Night Mode: This mode makes use of a slow shutter speed in conjunction with a burst of light from the flash. It uses
a slow shutter speed to allow more light to reach the camera in low light situations. This way there can be more
background detail recorded.
This is a really fun mode to play around with and can create some wonderfully colorful and interesting shots.
This one is pretty fun when you're out on the town with your friends or at a party. Night mode takes advantage of a technique known as slow sync flash. Here's how it works.
Night Mode: Pre-programmed exposure mode built into cameras to help photographers with taking photos at night. Works by allowing camera to use flash with a longer shutter time, thereby allowing for the generally poorly illumined background to show. Also known as "Dragging the shutter".
However, you will never find, on any camera, anywhere, no matter how much you spend and no matter how much the sales person tells you how invaluable a cameras multitude of 'modes' and 'features' are, you will not find a 'good picture mode' .
Uses wide apertures and long exposures for shooting in dark conditions. Use of a tripod, remote release or self-timer is recommended. White balance, metering, focus mode and ISO are fixed but exposure compensation is still available.
The camera uses slower shutter speed and wider aperture opening along with a flash to get correct lighting in foreground and background.
Scenes mode (SCN) ...
~: (Stars/moon) In low light, use this setting to let in more light.
Video: (Movie) Makes a video sequence, and most will also record sound.
Landscape: (Mountains) Use this for maximum sharpness to infinity.
Most digital cameras offer a ~ setting that can provide a baseline to help you get started, but this same mode can be limiting when it comes to shutter speed. Since lighting and location vary greatly, the night scene mode may not be the best choice in all situations.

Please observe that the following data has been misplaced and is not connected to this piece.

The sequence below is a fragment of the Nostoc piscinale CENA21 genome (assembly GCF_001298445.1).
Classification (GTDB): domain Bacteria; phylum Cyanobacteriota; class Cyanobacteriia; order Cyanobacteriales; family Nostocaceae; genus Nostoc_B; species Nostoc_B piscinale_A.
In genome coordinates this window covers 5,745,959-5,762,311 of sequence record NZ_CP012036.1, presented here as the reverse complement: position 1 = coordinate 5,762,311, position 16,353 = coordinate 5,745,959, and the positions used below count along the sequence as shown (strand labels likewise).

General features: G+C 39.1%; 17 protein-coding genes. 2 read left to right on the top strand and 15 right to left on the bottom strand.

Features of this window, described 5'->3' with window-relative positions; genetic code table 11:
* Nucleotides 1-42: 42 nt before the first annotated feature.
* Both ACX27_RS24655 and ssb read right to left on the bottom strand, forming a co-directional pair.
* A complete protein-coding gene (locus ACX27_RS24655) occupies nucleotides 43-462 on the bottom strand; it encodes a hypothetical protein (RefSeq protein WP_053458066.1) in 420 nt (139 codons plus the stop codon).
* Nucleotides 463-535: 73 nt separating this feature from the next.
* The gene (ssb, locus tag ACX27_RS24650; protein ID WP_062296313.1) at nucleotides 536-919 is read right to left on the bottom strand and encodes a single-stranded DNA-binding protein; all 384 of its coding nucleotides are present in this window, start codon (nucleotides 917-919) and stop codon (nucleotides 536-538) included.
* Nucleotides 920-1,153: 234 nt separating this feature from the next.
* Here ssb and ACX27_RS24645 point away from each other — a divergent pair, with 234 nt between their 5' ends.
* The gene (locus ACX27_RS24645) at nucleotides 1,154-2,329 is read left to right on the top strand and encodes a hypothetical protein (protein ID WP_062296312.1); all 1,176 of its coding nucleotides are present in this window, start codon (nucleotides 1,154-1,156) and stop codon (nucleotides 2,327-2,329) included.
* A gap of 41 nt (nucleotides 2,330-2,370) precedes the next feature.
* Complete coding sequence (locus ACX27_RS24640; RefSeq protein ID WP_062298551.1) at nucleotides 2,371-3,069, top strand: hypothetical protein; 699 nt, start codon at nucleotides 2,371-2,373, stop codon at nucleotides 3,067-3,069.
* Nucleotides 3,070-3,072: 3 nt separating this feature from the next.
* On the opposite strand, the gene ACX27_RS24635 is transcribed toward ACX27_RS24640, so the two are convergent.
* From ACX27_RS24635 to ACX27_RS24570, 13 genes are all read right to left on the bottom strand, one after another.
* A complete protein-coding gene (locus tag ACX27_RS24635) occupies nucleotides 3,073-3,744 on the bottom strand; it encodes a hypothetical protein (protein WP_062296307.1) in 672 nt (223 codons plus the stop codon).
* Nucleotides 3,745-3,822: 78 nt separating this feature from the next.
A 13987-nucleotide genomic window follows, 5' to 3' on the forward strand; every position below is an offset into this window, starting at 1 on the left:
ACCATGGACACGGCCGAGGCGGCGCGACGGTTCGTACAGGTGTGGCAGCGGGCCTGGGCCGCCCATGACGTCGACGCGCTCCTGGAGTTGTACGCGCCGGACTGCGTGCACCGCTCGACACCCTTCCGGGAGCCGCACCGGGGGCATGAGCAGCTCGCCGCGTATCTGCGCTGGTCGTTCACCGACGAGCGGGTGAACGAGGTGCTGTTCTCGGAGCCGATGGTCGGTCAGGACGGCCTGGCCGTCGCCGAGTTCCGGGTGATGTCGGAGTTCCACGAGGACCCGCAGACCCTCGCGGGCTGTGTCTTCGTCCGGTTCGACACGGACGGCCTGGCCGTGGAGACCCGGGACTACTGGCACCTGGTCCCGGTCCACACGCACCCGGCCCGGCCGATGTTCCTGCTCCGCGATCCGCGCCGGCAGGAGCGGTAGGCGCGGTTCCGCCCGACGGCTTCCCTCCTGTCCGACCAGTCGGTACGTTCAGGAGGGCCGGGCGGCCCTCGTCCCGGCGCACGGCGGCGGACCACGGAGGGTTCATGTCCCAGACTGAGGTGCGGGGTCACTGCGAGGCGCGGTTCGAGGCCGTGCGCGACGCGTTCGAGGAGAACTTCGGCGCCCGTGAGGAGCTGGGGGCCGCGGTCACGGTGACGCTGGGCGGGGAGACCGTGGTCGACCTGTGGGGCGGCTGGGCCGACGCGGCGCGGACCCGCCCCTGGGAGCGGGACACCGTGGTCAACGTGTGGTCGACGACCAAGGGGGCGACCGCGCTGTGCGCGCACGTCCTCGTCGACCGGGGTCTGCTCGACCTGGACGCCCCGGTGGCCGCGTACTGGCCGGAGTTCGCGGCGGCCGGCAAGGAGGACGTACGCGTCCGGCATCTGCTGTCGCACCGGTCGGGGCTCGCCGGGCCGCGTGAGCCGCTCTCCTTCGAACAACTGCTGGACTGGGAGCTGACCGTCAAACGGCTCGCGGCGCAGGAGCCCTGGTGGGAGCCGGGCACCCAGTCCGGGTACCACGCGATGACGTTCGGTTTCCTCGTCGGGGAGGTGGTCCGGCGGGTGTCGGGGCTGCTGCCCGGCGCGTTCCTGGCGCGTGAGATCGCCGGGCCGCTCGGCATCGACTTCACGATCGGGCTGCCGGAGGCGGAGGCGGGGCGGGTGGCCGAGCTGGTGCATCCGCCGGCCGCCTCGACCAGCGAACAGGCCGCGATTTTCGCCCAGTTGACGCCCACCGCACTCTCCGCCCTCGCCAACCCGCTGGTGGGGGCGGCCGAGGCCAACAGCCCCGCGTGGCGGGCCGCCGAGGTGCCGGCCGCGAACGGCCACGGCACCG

In P (program) mode and all flash-using PIC (icon) modes except for ~ (if your camera has it) the camera uses the flash as the primary light source for the foreground subject. If the ambient light levels are low, therefore, the background will turn out very dark.
Figure 4: Nikon's ~ handles both background lighting and foreground exposure in low-light situations.
Figure 5: Beach/Snow mode adjusts for reflected light.
Champs-Élysées, Paris using ~ (IXUS 50)
Maria la Gorda, Cuba, (Ixus 800)
Grand Hotel (Sri Lanka) flower garden
(PowerShot A580) ...
Shutter-priority mode may be the only way to choose a specific shutter speed on some compact cameras. ~ permits a long shutter speed to properly expose for low ambient light; action or sports mode chooses a fairly high shutter speed to stop action.
Edit Tips ...
In addition, the camera may also have several pre-set modes; the most common include landscape, portrait, sports and ~. The symbols used for each mode vary slightly from camera to camera, but will likely appear similar to those below:
Exposure Mode How It Works Portrait ...
All of the features you're already familiar with from iBooks are present: you can search, you can bookmark pages, adjust font and type size, even switch page color from white to sepia or to ~, ...
Shooting in ~ with your Point & Shoot camera may provide the same effect. Longer shutter speeds, from several seconds to minutes or longer, let you capture the motions of the night and some great still shots of artificially lighted subjects.
The scene presets operate between 100 and 6400 ISO, apart from the Landscape setting which maxes out at 1600 ISO and the ~ which allows up to 12800 ISO.
These SLOW sync modes are also in many P/S cameras. In a P/S camera one typically pushes the flash button until a little moon and city icon ("~" in Japanese) appears.
See also: What is the meaning of Mode, Image, Camera, Speed, Light?